The Gospel reading for the feast day of Mary Magdalene recounts Mary’s recognition of Jesus in the garden, early in the morning, while it was still dark. This text oozes with nuptial references, recalling the encounter between the first man and woman in the garden of creation (Gen 2) as well as passages from the Song of Songs that link the garden with sensuality and spices: “I come to my garden, my sister, my bride; I gather my myrrh with my spice…eat, friends, drink and be drunk with love” (5:1). In fact, Sandra Schneiders suggests that the Song of Songs should be read as the soundtrack to this garden scene. We can easily imagine Mary Magdalene saying, “All night I lay on my bed; I searched for the one my heart loves. I searched for him. I will arise now and go about the city, among its streets and squares I will search. I will search for the one my heart loves…for love is as strong as death, its fire a mighty flame. Waters cannot quench love; Rivers cannot quench it, waters cannot wash it away.” With all of this passion welling up within her, we can also imagine Mary wanting to embrace Jesus when she recognizes him in the garden. However, Jesus tells her not to do the one thing that her whole being is screaming to do. He says to her, “Do not touch me.”
Although translations often interpret Jesus’s words as “Do not cling to me,” suggesting that Mary Magdalene can’t stop hugging Jesus, the Greek verb is hapto, which clearly means “touch.” So why does Jesus tell Mary not to touch him? The explanation Jesus offers for his prohibition is slightly esoteric and confusing, as Jesus is wont to be in John’s Gospel. However, I hear an answer to this question in Jesus’s following commission to Mary to “Go to my brothers” (20:17). Jesus is telling Mary that if she wants to touch his body she is now invited to do so among the community of believers, which, after Easter, is understood to be the Body of Christ. Sandra Schneiders writes, “The fundamental sign, the ur-sacrament, of the really present Jesus is the ecclesial community itself, which is now the Body of Christ, the New Temple raised up in the world.” This is why it makes sense for Jesus to invite Thomas to examine his flesh in chapter 20 (verse 20:27) because he is among the community of disciples, surrounded by the Body of Christ.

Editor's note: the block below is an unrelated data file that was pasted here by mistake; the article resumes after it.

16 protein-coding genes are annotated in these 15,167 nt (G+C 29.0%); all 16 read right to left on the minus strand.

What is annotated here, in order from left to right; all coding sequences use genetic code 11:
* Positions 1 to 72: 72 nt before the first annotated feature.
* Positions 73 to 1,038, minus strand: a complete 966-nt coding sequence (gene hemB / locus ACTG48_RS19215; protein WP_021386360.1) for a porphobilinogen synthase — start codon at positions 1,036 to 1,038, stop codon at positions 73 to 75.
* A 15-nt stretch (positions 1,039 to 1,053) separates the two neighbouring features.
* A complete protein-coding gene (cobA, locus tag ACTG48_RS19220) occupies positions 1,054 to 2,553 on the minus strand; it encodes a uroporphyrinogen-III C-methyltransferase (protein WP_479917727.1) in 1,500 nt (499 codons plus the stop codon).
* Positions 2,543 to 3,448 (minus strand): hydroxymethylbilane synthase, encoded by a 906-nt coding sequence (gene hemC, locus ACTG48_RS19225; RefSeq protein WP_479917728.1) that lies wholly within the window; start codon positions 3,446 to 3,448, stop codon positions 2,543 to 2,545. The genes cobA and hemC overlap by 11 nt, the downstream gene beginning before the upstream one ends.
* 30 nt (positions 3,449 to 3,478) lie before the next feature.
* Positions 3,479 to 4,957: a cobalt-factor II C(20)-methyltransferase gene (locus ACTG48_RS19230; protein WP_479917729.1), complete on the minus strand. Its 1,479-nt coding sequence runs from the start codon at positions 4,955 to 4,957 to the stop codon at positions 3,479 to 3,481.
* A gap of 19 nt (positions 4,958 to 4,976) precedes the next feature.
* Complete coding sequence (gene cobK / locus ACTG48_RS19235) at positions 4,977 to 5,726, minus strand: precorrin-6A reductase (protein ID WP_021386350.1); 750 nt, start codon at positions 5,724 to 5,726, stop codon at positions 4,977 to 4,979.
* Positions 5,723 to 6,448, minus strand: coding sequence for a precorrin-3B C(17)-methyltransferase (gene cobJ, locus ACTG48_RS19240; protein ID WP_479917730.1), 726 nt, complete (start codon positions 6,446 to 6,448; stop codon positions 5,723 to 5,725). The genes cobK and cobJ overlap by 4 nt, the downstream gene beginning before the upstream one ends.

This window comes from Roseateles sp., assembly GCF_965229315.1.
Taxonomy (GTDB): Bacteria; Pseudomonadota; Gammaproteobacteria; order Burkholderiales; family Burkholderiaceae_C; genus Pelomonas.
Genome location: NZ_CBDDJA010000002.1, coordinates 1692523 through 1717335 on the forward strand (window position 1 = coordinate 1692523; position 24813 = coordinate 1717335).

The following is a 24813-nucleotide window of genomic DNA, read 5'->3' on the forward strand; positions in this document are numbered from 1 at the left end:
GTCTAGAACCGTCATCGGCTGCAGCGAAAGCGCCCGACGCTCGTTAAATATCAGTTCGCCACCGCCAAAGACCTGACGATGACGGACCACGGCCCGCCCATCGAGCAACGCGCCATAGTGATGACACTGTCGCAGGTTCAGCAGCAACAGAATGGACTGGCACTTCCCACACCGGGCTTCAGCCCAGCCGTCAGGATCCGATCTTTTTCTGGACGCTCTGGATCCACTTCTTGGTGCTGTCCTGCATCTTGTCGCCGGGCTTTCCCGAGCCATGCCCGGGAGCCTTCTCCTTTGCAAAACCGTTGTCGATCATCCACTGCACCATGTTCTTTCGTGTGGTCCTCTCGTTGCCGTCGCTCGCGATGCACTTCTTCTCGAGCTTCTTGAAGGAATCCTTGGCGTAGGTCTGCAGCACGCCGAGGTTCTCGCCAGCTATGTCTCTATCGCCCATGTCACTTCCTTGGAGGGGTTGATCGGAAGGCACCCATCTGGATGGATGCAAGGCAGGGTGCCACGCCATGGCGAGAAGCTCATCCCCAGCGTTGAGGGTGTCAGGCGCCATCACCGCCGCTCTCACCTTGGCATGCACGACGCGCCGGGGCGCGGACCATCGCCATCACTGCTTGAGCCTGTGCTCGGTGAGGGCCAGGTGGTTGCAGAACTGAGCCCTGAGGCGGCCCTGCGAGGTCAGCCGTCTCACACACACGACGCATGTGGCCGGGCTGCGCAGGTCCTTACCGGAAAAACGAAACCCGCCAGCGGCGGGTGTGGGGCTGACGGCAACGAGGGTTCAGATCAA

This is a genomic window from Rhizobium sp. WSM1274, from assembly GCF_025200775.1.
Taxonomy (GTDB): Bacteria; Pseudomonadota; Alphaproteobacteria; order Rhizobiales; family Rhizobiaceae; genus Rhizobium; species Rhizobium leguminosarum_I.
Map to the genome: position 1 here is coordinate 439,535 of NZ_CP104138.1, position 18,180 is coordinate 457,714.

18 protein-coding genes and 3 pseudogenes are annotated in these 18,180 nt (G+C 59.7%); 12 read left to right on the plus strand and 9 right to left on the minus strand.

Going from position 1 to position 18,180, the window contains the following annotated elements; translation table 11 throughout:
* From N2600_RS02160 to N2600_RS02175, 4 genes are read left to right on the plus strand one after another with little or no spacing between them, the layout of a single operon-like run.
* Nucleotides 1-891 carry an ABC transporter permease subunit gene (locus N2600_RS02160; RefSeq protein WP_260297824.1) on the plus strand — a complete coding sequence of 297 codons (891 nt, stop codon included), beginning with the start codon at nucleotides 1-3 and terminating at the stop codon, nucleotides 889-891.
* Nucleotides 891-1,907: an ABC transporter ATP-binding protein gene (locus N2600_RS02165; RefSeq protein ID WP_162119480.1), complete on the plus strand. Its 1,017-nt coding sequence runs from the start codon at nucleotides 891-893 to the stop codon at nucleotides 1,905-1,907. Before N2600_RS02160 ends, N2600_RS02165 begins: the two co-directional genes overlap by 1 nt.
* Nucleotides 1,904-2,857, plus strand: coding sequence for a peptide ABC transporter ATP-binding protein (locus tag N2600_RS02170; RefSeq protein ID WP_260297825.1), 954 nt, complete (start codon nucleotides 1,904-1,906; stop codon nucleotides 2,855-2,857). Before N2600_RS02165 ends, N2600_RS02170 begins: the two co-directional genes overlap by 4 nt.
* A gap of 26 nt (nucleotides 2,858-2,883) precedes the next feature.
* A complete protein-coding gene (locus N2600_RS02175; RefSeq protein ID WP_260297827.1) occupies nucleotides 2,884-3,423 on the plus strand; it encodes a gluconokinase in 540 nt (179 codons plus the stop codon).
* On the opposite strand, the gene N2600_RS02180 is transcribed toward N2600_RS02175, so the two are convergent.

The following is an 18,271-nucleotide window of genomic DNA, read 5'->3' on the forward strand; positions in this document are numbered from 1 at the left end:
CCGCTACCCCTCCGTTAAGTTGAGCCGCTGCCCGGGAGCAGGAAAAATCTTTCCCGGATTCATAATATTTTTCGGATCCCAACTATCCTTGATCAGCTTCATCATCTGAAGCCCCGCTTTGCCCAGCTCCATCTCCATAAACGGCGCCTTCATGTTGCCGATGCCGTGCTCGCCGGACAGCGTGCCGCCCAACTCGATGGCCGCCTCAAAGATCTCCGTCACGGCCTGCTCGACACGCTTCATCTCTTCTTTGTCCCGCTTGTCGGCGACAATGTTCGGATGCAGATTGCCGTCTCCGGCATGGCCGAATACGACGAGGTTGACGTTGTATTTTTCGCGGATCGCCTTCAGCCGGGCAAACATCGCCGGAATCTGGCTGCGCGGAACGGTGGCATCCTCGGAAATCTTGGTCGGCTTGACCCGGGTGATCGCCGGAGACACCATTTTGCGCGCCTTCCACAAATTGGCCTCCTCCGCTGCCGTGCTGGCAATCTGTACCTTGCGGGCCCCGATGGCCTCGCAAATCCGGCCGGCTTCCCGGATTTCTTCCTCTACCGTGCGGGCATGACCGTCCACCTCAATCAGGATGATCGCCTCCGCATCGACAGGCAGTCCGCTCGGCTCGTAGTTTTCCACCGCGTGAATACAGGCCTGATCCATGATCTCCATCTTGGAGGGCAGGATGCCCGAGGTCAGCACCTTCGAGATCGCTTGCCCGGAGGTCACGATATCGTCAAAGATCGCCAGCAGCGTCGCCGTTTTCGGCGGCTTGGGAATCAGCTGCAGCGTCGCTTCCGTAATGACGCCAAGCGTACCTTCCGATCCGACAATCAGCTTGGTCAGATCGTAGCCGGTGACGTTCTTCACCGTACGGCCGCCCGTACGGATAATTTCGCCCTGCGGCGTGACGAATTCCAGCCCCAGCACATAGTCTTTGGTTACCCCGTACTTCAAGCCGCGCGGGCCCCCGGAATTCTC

The Gospel of John is communicating something similar to what former presiding bishop Katharine Jefferts Schori tried to communicate when she said, “The great Western heresy –is that we can be saved as individuals, that any of us alone can be in right relationship with God…that individualist focus is a form of idolatry.” Although Bishop Schori may have been using hyperbole a little too recklessly, I appreciate her point, especially as someone who grew up in the Evangelical tradition, which may overstress the personal relationship above the communal relationship with Christ. A personal relationship with Christ is immensely important, but if we want to delve deep into the Body of Christ we are invited to do so within the community. We are invited to encounter the face of Christ among those with whom we serve and worship. We are invited to experience the Body of Christ sensually in the Eucharist when we taste and ingest Christ’s flesh. In fact, we are invited to touch the Body of Christ through all the seven sacraments, which use the earthly elements of water, wine, bread and bodies as vessels and conduits for divine encounter. One of the seven sacraments of the church may even have roots in the ministry of Mary Magdalene herself; and that is the sacrament of unction; that is, of holy anointing.